Another principle of Musashi’s Way of Strategy, again this one looks obvious.
2. The Way is in training.
When applied to a physical discipline, this is obvious. My father was an Army drill sergeant for a number of years, and his mantra of the three stages of training was “Explanation; demonstration; and practice with the squad, practice with the squad, practice with the squad…” And for physical disciplines, repeated movements become ingrained. Muscle memory takes over. So it was with swordplay. If you watch any proper Japanese samurai drama, you will see set movements with the sword which the adept swordsmaster will put together to create fluid combat moves. Even today, these movements are practised in the martial art of kendo, which replicates the artistry of the swordsmaster with non-lethal batons (though those who practice it may dispute that ‘non-lethal’ bit, and indeed Musashi himself achieved a number of duel victories with wooden swords).
We experience muscle memory daily in the regular movements we repeat in our everyday lives. If we drive, then the motion of operating the controls of the car is part of our muscle memory. My partner has taken up ballet, something she was never able to do as a child, and bemoans the fact that she has started it far, far too late in life to become as good at it as professionals. Professional ballet dancers start at around the age of three. You only have to see professional dancers walk to know that they have a way of moving that is different to yours or mine. This is what Musashi would call “The Way of the Dancer”.
In Buddhist philosophy, the concept of “the Way” has special importance. It is sometimes described using the word tao; and it is used to describe something that (in this case) a person does because it is an integral part of their being. It is the Way of the dancer to walk in a particular way, to stand in a particular way, and to dance in a particular way. They have had to train in the discipline of dance, but that training only taught them the mechanics of dance, the set movements and positions in ballet that are part of the art. They are able to learn it because it is part of their Way, but they do it because they cannot do anything other.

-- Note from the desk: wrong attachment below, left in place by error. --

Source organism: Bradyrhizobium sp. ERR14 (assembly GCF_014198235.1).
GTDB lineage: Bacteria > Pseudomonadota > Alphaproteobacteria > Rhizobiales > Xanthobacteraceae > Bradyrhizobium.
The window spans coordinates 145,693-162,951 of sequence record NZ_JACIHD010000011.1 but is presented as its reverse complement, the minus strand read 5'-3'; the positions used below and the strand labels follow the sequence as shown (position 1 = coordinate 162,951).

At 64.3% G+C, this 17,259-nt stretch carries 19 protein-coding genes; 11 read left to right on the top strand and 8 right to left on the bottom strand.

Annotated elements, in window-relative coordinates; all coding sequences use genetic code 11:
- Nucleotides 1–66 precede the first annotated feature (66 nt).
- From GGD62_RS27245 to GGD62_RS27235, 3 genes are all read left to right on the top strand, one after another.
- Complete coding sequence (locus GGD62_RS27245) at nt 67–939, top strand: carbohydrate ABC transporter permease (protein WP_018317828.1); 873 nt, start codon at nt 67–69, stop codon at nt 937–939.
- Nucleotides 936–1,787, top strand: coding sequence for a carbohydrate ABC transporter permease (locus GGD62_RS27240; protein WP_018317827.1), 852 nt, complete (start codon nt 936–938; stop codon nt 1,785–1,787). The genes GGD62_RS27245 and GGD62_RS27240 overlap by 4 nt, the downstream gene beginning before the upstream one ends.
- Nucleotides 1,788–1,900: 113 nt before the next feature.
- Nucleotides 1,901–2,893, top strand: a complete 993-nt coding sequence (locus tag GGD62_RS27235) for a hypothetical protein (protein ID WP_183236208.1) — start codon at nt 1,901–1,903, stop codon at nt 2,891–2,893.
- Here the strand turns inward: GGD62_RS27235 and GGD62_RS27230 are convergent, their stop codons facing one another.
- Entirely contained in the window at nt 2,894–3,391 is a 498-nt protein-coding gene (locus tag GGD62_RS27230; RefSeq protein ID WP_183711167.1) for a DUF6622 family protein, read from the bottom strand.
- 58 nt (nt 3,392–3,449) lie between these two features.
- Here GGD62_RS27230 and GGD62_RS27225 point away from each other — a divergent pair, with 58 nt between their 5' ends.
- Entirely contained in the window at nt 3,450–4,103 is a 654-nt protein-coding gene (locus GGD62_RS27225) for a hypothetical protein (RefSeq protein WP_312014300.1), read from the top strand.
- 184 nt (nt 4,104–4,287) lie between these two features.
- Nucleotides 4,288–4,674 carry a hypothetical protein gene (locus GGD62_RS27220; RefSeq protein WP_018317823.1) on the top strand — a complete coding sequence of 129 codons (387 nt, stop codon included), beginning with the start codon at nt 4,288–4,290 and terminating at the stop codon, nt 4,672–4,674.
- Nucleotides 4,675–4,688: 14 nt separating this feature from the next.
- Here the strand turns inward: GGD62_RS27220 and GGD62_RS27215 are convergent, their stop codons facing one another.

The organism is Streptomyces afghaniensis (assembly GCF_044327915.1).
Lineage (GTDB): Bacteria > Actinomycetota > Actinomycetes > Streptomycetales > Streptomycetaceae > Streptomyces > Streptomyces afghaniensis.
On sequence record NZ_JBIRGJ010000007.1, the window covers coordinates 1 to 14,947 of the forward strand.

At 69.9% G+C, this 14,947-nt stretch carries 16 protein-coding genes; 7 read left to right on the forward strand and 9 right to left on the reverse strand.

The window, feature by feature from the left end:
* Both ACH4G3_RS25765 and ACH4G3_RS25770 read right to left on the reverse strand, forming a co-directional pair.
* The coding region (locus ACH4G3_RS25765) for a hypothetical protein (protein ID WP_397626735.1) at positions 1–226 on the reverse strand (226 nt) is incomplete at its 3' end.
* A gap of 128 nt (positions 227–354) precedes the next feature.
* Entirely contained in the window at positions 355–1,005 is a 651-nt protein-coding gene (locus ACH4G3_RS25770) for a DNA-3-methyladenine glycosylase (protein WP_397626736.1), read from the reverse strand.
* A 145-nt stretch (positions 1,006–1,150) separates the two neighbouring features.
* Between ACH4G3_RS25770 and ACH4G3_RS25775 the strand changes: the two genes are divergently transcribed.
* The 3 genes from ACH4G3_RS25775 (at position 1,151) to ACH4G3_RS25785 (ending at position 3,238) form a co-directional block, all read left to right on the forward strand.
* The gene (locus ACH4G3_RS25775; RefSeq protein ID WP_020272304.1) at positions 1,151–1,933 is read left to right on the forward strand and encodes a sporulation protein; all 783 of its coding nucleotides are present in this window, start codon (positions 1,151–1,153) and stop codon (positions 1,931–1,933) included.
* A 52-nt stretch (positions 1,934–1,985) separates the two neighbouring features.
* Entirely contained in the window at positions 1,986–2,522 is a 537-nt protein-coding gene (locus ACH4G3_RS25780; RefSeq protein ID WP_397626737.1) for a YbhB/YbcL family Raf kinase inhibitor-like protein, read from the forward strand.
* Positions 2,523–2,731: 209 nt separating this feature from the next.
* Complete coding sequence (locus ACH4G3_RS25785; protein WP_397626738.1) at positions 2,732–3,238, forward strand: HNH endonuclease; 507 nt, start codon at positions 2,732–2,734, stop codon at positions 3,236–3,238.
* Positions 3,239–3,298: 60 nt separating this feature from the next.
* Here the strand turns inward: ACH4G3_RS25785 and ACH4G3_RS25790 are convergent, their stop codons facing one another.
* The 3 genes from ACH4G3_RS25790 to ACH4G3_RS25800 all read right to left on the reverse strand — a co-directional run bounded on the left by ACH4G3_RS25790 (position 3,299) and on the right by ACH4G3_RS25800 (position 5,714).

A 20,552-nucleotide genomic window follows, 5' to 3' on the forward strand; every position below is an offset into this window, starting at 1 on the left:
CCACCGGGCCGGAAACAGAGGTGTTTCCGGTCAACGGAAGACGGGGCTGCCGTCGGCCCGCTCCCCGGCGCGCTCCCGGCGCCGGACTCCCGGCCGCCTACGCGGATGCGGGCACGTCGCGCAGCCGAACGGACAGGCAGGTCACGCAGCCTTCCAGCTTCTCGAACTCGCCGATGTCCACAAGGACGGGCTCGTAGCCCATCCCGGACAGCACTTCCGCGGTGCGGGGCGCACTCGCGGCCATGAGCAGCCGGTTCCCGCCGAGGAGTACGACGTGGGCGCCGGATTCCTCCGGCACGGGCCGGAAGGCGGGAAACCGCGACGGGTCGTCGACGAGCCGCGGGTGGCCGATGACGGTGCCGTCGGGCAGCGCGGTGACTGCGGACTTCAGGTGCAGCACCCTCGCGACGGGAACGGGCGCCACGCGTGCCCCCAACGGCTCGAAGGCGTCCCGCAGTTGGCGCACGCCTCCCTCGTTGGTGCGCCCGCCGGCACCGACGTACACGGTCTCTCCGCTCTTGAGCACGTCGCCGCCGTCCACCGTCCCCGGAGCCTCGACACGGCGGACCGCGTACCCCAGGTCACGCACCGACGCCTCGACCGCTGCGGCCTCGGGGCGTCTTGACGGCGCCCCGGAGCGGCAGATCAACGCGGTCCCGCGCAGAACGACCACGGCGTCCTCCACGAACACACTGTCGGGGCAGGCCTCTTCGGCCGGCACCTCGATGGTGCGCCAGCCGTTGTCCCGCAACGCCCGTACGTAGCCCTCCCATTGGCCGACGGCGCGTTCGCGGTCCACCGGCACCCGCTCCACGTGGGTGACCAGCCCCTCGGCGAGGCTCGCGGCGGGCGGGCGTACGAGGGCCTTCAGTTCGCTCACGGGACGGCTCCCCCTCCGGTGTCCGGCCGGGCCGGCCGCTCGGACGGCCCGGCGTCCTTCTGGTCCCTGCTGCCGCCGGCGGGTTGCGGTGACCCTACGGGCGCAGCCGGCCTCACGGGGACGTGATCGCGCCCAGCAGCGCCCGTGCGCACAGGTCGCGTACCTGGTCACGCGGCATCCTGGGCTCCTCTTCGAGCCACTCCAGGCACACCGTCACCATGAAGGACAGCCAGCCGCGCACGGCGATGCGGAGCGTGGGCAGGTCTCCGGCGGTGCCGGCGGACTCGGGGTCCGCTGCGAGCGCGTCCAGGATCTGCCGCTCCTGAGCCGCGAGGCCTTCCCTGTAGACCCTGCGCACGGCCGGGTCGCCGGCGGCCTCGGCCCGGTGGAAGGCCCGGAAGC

In this, it is different to kung fu. You may have heard the quotation, “This is my kung fu and it is strong.” Kung fu means “a learned discipline”. You might think that to be little different from the tao, but there is a subtle difference between the two. Someone can become adept at a skill through repeated training; this is kung fu. But even the most skilled practitioner will not have the fluidity or ease with a physical skill as someone for whom that is their Way. If dance is your Way, then dance will inform your every movement. It will come naturally to such a dancer; they will not need to think about dancing.
We see the Way in all sorts of abilities; in mathematics, in languages, in the arts, in music. Some people never achieve a natural ability with a skill, no matter how good they get at it; for them, the skill is their kung fu. I once had a colleague, a lawyer, who was always full of energy and music. He sang, whistled and hummed all day. “If you puncture Alan,” said another colleague, “music would pour out of him.” The law was his kung fu, but music was his Way.
Sometimes, we do not know our Way until we happen across it. “The Way is in training” points to this. The training can reveal our Way to us. Many testers have written about the qualities a tester needs – attention to detail, persistence and curiosity are three of them. A person with those qualities may well find that testing is their Way.